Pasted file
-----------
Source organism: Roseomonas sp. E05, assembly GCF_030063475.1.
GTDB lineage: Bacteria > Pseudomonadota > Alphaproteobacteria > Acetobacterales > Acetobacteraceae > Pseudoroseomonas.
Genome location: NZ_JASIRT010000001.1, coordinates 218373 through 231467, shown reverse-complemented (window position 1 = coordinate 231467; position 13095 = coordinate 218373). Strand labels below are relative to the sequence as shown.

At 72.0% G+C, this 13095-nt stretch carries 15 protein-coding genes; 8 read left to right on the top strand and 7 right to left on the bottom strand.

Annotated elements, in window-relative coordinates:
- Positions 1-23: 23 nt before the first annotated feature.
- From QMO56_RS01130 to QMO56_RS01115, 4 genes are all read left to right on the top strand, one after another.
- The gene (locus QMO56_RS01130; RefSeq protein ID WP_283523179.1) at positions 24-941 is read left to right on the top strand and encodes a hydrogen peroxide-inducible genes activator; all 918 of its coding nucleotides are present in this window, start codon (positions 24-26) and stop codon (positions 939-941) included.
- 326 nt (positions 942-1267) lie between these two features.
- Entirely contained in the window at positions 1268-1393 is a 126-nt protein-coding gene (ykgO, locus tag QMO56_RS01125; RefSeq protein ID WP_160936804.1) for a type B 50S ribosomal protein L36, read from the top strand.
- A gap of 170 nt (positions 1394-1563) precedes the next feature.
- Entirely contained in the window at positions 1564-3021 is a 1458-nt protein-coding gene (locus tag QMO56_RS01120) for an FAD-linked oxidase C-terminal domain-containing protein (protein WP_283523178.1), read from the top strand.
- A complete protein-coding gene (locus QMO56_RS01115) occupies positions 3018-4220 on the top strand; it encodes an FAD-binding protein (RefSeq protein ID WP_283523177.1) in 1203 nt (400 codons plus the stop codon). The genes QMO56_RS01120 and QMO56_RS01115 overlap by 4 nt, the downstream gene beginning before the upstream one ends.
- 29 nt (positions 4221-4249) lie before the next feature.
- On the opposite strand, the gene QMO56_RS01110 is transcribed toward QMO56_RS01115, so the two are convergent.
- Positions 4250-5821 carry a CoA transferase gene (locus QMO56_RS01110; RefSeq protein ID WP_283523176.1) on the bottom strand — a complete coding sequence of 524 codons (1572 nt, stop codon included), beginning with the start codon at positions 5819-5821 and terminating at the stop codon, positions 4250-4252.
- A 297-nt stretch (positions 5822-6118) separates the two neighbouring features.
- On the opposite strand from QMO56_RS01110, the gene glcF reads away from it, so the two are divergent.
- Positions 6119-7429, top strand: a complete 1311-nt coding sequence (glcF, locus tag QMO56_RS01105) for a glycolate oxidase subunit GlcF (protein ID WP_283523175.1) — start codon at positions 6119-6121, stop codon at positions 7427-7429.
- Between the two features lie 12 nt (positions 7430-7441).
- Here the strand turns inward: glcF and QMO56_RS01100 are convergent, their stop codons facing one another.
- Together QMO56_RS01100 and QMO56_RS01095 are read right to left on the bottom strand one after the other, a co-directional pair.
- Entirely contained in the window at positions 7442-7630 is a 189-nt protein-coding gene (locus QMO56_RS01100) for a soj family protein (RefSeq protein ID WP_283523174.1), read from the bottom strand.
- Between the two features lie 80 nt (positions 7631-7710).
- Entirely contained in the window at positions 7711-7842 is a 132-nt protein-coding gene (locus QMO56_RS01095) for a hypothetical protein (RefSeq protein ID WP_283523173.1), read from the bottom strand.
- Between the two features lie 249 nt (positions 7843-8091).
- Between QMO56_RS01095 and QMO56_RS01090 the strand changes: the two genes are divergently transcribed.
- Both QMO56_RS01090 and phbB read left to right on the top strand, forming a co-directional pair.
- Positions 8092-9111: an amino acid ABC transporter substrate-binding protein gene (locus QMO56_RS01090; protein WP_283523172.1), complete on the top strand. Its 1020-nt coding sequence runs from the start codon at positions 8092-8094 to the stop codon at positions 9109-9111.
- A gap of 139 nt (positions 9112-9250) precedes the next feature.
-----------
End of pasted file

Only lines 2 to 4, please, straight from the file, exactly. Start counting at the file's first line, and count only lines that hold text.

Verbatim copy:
GTDB lineage: Bacteria > Pseudomonadota > Alphaproteobacteria > Acetobacterales > Acetobacteraceae > Pseudoroseomonas.
Genome location: NZ_JASIRT010000001.1, coordinates 218373 through 231467, shown reverse-complemented (window position 1 = coordinate 231467; position 13095 = coordinate 218373). Strand labels below are relative to the sequence as shown.

At 72.0% G+C, this 13095-nt stretch carries 15 protein-coding genes; 8 read left to right on the top strand and 7 right to left on the bottom strand.